Kik, aka the Western WeChat or the WhatsApp for teens, revealed this week that it has raised $38.3 million in funding and acquired a GIF-generation startup, Relay.
I wrote about the over-the-top messaging app nearly a year ago when it crossed the 100 million subscribers mark, noting that it's achieving a level of innovation the wireless operators have only ever talked about. A year later and, guess what, the story is still the same. (See Operators Can't Kik the OTT Habit.)
There is no shortage of OTT messaging apps on the market, but Kik is a particularly interesting one. First, it really understands its target demographic -- the under-25 crowd -- and lets them register with a username, or an identity, rather than their phone number. Second, it innovates on services as evidenced by its Relay acquisition. Everyone loves a good gif. And, third and most importantly, it is monetizing its service in other ways than charging for it or bombarding users with mobile ads.
It's doing so primarily through in-app games and, recently, Promoted Chats, which lets its users chat with brands like Seventeen Magazine, Funny or Die, and Vice. The brands use Kik's technology to build "chat robots" that Kik users can then chat with for promotions and games. Kik charges the brand about 20 cents per chatter and says that 70% of its branded messages are being read within an hour, bringing in new revenue.
According to the Wall Street Journal, Skullycandy gained 307,000 chat users on Kik in the past three months through these promoted chats, tripling the number of followers it has gained on Twitter over the past five years. The brand used the chats to promote its headphones through a game that ultimately led to auctioning off a ticket to the latest Hunger Games movie.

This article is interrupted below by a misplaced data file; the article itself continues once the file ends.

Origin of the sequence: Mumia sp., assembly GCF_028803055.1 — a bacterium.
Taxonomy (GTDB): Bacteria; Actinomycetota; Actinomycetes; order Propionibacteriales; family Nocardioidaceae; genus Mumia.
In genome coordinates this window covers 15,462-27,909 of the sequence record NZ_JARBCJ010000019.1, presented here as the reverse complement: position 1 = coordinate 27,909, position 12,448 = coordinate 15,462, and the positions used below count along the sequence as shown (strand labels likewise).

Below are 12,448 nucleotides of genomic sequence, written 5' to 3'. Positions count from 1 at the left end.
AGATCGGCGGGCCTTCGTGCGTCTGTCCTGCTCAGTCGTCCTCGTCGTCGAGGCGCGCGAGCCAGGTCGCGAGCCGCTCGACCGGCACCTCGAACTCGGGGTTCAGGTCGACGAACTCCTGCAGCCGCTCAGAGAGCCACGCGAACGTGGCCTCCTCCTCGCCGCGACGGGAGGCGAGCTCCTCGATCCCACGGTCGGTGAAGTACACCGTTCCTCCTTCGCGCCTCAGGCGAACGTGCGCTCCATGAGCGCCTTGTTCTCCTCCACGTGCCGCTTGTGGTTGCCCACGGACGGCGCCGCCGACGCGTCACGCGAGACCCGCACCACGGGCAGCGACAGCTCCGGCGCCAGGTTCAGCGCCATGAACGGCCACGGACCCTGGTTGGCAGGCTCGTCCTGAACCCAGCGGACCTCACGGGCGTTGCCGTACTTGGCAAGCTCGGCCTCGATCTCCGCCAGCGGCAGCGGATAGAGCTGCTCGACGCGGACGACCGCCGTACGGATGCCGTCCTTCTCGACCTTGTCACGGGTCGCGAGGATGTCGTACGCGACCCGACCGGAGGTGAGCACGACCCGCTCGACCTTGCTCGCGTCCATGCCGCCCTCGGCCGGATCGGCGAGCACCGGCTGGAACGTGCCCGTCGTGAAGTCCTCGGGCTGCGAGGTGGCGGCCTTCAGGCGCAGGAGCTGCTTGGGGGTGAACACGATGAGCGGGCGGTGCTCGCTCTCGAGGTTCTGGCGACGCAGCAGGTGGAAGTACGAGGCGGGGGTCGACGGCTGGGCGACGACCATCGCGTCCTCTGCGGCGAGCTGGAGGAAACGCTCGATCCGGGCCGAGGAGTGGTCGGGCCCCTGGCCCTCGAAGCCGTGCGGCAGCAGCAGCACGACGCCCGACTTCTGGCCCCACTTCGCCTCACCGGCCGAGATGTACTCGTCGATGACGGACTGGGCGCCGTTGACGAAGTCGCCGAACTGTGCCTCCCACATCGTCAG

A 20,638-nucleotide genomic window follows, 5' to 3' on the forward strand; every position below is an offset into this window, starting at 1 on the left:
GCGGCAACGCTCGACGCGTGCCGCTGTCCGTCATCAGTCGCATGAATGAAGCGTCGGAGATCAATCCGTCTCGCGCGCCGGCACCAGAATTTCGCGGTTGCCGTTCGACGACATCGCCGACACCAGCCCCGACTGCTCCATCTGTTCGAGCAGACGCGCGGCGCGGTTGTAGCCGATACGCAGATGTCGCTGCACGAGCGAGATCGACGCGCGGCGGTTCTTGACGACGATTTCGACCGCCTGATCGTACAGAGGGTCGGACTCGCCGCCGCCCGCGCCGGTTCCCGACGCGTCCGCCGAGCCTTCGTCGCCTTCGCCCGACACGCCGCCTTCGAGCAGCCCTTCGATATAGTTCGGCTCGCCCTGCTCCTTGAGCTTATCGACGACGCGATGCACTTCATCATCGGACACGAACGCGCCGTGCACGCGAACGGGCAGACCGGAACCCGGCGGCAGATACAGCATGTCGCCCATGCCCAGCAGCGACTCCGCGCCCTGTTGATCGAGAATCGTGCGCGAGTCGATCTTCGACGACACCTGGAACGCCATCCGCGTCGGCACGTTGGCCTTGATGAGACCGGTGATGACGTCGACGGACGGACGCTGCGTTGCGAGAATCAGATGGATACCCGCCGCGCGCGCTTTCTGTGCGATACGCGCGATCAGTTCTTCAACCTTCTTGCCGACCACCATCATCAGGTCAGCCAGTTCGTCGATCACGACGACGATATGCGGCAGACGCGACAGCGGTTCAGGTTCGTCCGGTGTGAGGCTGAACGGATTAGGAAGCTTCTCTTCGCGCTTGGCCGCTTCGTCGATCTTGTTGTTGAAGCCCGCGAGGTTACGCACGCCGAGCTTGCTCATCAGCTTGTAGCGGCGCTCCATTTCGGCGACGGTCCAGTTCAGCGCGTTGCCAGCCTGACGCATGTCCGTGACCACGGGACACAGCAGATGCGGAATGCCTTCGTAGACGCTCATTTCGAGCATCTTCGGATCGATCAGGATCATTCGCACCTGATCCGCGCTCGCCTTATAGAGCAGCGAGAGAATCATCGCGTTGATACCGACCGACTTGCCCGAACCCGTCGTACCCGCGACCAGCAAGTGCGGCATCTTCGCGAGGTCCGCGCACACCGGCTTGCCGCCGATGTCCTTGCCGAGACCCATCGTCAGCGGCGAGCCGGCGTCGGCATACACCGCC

Kik is obviously doing pretty well on its own right now in its ambitions to grow larger in the crowded US market for OTT chatting apps, but could there still be room for a wireless operator in the mix? Kik has around 185 million subscribers, a big number, but one that pales in comparison to other OTTs like Snapchat at 100 million monthly users and Tango with 250 million users. It also pales in comparison to the wireless operators that could extend their user base even further.
Beyond their reach, operators have subscriber data that could prove useful to Kik, although -- again -- Kik seems to understand its user base pretty well. Really, most of the advantages would be to the wireless operator looking to spice up a stale SMS business, but a partnership could be advantageous to both given the level of competition in the market.
At the least, Kik makes for a good case study in innovation, as do many of its OTT peers. Hopefully this time next year, I'll be able to blog about an operator that has realized that as well.
— Sarah Reedy, Senior Editor, Light Reading